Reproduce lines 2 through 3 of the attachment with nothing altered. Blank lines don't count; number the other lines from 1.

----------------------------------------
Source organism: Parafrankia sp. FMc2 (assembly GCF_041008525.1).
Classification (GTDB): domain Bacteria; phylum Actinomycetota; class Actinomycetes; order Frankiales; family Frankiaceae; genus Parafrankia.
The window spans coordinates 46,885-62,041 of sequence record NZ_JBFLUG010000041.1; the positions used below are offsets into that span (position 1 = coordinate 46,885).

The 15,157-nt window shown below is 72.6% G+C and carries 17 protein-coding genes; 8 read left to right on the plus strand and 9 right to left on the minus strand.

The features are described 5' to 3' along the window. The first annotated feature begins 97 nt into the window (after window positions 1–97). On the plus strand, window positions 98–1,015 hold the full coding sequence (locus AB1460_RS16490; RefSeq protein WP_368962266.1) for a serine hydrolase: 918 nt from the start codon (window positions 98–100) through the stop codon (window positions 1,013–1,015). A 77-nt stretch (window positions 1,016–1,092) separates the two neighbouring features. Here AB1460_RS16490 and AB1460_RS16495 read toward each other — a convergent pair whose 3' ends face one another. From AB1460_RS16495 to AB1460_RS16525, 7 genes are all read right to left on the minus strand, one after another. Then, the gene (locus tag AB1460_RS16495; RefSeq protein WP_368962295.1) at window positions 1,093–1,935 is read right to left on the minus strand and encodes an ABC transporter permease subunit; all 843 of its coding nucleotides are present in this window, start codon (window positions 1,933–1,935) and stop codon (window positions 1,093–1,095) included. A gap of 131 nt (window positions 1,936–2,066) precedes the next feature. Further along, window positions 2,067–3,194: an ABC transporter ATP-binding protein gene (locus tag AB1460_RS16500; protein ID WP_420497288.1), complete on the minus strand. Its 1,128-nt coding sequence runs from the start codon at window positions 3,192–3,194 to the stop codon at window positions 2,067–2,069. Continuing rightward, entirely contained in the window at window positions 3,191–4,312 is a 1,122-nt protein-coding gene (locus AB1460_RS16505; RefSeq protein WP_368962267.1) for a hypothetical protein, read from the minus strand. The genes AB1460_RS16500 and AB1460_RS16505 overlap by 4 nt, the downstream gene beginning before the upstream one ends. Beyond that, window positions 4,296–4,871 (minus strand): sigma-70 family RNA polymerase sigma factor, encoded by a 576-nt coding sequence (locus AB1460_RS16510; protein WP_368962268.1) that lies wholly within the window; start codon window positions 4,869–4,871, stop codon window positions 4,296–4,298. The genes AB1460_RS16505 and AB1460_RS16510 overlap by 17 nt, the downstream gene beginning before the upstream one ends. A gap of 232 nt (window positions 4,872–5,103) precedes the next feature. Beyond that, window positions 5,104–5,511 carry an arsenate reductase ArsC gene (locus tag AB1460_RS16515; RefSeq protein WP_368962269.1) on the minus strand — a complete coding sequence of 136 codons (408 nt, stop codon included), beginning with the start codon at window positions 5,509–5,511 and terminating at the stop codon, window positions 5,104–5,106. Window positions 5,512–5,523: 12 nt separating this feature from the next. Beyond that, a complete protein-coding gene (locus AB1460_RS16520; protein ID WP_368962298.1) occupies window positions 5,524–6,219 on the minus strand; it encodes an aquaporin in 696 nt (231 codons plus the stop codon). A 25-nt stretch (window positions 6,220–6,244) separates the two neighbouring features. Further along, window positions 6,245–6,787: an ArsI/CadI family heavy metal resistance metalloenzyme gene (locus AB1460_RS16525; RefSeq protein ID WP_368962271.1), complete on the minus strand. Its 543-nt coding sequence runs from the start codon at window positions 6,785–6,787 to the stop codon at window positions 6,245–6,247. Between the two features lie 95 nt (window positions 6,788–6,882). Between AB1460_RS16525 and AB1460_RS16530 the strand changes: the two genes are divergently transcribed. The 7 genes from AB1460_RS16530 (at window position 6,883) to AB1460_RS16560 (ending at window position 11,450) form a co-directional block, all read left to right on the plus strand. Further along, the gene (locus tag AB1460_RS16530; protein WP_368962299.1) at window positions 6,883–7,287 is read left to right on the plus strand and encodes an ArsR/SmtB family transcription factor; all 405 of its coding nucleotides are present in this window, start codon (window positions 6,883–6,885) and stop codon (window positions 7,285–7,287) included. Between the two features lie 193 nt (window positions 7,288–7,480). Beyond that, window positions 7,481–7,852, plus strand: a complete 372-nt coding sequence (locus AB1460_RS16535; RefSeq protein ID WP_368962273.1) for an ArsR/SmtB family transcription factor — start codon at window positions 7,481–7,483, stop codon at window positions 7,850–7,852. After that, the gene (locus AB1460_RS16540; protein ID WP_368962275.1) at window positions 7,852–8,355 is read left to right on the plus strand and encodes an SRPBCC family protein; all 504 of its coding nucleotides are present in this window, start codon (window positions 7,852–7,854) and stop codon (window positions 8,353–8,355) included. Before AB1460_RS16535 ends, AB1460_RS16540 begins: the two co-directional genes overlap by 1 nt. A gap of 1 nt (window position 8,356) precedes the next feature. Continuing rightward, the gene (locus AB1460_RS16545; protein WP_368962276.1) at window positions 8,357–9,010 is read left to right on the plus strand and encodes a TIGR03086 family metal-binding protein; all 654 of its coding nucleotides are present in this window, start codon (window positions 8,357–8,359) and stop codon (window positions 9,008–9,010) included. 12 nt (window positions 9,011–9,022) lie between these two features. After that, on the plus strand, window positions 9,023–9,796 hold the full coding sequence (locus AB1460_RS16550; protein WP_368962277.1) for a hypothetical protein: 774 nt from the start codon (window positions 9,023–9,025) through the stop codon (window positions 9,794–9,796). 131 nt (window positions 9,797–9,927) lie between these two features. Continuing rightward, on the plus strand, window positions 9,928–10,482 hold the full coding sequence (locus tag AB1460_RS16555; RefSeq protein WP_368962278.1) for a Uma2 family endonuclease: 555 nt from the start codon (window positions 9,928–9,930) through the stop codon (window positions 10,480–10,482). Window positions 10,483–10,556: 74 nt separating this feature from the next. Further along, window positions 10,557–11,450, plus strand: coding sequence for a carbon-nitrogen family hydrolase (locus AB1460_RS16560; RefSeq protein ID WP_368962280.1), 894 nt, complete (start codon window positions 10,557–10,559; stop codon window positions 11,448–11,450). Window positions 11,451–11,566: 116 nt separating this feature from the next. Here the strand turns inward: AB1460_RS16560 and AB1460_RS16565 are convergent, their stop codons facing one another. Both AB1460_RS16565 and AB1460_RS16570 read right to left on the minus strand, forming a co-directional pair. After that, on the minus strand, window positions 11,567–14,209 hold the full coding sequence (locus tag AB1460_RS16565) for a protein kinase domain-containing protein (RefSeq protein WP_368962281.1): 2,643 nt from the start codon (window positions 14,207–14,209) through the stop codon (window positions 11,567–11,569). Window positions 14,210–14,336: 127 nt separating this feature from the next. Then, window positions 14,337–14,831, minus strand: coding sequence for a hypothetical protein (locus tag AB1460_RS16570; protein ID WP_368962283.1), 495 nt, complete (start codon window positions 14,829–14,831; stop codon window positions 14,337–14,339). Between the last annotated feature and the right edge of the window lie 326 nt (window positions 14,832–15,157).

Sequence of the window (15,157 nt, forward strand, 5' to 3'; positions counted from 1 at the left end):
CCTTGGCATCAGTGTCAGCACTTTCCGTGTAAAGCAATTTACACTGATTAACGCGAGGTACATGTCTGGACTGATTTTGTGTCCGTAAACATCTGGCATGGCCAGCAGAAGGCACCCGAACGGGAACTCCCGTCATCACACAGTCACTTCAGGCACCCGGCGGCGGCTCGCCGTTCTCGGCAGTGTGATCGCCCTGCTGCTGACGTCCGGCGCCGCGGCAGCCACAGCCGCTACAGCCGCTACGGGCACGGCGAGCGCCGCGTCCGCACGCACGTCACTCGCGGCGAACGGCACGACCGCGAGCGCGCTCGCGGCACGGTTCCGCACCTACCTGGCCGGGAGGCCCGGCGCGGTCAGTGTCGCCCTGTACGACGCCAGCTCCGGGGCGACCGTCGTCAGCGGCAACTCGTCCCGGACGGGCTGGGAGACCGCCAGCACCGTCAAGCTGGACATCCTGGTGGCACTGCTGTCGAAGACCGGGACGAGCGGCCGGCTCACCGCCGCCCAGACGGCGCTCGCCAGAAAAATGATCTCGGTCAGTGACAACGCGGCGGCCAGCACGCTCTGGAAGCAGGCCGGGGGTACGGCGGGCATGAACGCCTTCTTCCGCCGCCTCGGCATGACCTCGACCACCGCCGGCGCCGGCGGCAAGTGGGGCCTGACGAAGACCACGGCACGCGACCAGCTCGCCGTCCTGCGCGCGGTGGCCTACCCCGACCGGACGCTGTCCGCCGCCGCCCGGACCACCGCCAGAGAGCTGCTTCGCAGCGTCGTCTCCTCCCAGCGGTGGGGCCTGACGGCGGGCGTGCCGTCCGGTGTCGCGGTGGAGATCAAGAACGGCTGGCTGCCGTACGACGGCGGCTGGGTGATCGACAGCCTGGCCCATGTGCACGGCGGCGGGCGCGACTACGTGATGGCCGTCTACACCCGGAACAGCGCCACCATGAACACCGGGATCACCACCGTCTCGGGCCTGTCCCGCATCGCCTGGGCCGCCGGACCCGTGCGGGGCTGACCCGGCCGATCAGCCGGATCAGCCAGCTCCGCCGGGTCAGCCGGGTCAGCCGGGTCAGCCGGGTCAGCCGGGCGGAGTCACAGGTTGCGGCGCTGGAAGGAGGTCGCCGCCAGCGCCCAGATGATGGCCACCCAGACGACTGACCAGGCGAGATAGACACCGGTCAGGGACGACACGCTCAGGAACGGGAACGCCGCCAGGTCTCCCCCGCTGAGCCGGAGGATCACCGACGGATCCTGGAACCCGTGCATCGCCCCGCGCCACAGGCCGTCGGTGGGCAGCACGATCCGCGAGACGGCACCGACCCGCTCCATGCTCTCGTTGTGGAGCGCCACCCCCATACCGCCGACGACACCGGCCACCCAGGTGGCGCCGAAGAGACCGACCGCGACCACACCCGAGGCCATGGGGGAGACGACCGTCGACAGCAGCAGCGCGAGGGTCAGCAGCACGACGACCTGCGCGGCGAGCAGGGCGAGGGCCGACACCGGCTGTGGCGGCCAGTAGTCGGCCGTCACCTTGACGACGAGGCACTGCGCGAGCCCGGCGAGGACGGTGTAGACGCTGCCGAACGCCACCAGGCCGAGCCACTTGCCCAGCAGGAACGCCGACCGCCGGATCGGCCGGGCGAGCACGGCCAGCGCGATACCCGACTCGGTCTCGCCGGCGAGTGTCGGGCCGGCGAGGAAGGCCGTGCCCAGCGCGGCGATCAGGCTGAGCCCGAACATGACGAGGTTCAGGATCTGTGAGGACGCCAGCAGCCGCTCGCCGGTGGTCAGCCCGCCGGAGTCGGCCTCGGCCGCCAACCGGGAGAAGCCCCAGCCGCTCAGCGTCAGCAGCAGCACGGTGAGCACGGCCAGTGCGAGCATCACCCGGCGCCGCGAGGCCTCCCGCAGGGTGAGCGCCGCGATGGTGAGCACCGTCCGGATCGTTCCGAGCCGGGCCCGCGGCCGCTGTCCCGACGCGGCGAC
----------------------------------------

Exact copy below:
Classification (GTDB): domain Bacteria; phylum Actinomycetota; class Actinomycetes; order Frankiales; family Frankiaceae; genus Parafrankia.
The window spans coordinates 46,885-62,041 of sequence record NZ_JBFLUG010000041.1; the positions used below are offsets into that span (position 1 = coordinate 46,885).